10 things a foreigner should never do in St. Petersburg

Kira Lisitskaya (Photo: evgenyatamanenko, Maryna Iaroshenko/Getty Images)
Russia's cultural capital with beautiful architecture and many museums and parks is an ideal city for any tourist. But, remember that "cat stomping" is forbidden at night and you should not forget your umbrella when going outside!

10. Leave the house without an umbrella 

St. Petersburg is located on the Gulf of Finland and it rains regularly, so many of the city's residents have an umbrella with them at all times. One of the most popular memes is that it has been raining non-stop in St. Petersburg since 1703, i.e. since the date of its foundation. 

9. Forget about culture

The city, built by the best Russian and European architects of its time, has always attracted talented and ambitious people from all over the country. It has been home to many writers, artists and performers and has the best museums. Even if you consider yourself indifferent to art, it is very easy to join the world of beauty in St. Petersburg. Start with a visit to the Mariinsky Theater or the Hermitage Museum!

8. Be late for the drawing of bridges

If you come to St. Petersburg in the summer, don't forget that, at night, the city's bridges over the Neva River are opened and the city turns into several islands. Walking around St. Petersburg at night is actually a pleasure, especially during the White Nights. But, if your hotel is on the other side of the Neva and the bridges have already been drawn, you will either have to walk until the morning or order a taxi for a lot of money, which has to go all the way round the city.

7. Make noise at night in a residential neighborhood

St. Petersburg has a "cat stomping" law, as the locals call it. From 11 pm until 7 am, shouting, whistling, banging, moving furniture, singing, playing musical instruments and so on are prohibited in the city. On weekends, it is also forbidden to make noise from 7 am to 12 pm. The fine for individuals is up to 5,000 rubles (approx. $55). 

In general, if you want to sing and dance, head to Dumskaya Street, where everything is just beginning at night!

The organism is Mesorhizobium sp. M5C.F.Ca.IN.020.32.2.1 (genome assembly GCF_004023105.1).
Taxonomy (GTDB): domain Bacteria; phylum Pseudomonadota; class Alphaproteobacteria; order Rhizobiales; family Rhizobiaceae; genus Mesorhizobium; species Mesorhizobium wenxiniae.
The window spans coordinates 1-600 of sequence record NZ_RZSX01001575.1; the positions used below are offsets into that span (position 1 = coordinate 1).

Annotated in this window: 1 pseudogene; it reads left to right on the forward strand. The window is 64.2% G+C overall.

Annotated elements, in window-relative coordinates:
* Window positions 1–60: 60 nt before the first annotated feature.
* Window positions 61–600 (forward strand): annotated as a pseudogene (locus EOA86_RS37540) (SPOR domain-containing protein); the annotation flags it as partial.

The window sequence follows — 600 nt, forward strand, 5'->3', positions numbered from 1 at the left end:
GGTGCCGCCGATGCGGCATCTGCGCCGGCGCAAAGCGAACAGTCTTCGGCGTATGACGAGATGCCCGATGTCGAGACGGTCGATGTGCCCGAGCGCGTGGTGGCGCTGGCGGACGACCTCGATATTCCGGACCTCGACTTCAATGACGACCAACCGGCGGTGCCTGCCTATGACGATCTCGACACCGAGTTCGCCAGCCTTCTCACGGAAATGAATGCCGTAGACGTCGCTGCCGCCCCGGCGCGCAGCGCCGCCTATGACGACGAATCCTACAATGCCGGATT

6. Walk slowly along Nevsky Prospekt

The central street of St. Petersburg is the most touristy and very noisy and busy. Do you want to walk quietly through the center? Just turn down any alley and you will find plenty of cozy and quiet places away from the crowds for a stroll in the city.

5. Order a ‘SHAURMA’

Remember that ‘shawarma’ (doner kebab) is called ‘SHAURMA’ in Moscow, but, in St. Petersburg, it is known as ‘SHAWERMA’. Yes, visually there is no difference at all, but each city considers only its own variant correct. Even philologists argue about the correct name for this popular street food!

4. Look for the right entryway

Usually, the entrance to a house is called a ‘PODYEZD’ in Russian (originates from the verb ‘podyekhat’, ‘to drive up’), but St. Petersburgers officially call it ‘PARADNYA’ (‘grand entrance’). And this is taken into account in the addresses. Historically, most of the old houses in the center had both a grand entrance and a back door. 

In general, the inhabitants of St. Petersburg also have other words that seem incomprehensible even to a person who knows Russian well. For example, ‘porebrik’ is a curb, and ‘badlon’ is a turtleneck

3. Refuse a ‘pyshka’ donut

A ‘pyshka’ is also one of those things. It is basically a freshly baked donut sprinkled with powdered sugar. The places where they are sold are called ‘pyshechnya’ and there are quite a lot of them. Perhaps the most "touristy" one is on Bolshaya Konyushennaya Street, but other places are just as good! Of course, ‘pyshkas’ are packed with calories, but they are an important part of the city's gastronomic culture, of which every resident is proud.

2. Walk only in the center

St. Petersburg is a city sitting on 33 islands and you'll miss a lot if you don't visit the remote fort island of Kronstadt or the unique Vasilyevsky Island with its public areas converted from former factory quarters. 

St. Petersburg also includes former imperial residences with gorgeous palaces and parks: Peterhof, Lomonosov (Oranienbaum), Pavlovsk and others. It is worth visiting at least one of them!

1. Admire Moscow

St. Petersburg was the capital of the Russian Empire for over 200 years and it is not customary for locals to praise Moscow. Many people consider traveling to the current capital to be forced, as there are more career opportunities there, but, you can only love St. Petersburg, as it has the most beautiful architecture and the Hermitage. Therefore, you should never tell residents of St. Petersburg that you liked or enjoyed something in Moscow, for example, a new subway station or a museum. Everyone knows that the best subway stations and museums are only in the Northern Capital!

Dear readers,

Our website and social media accounts are under threat of being restricted or banned, due to the current circumstances. So, to keep up with our latest content, simply do the following:

  • Subscribe to our Telegram channel
  • Subscribe to our weekly email newsletter
  • Enable push notifications on our website
  • Install a VPN service on your computer and/or phone to have access to our website, even if it is blocked in your country

If using any of Russia Beyond's content, partly or in full, always provide an active hyperlink to the original material.

Read more

This website uses cookies. Click here to find out more.

Accept cookies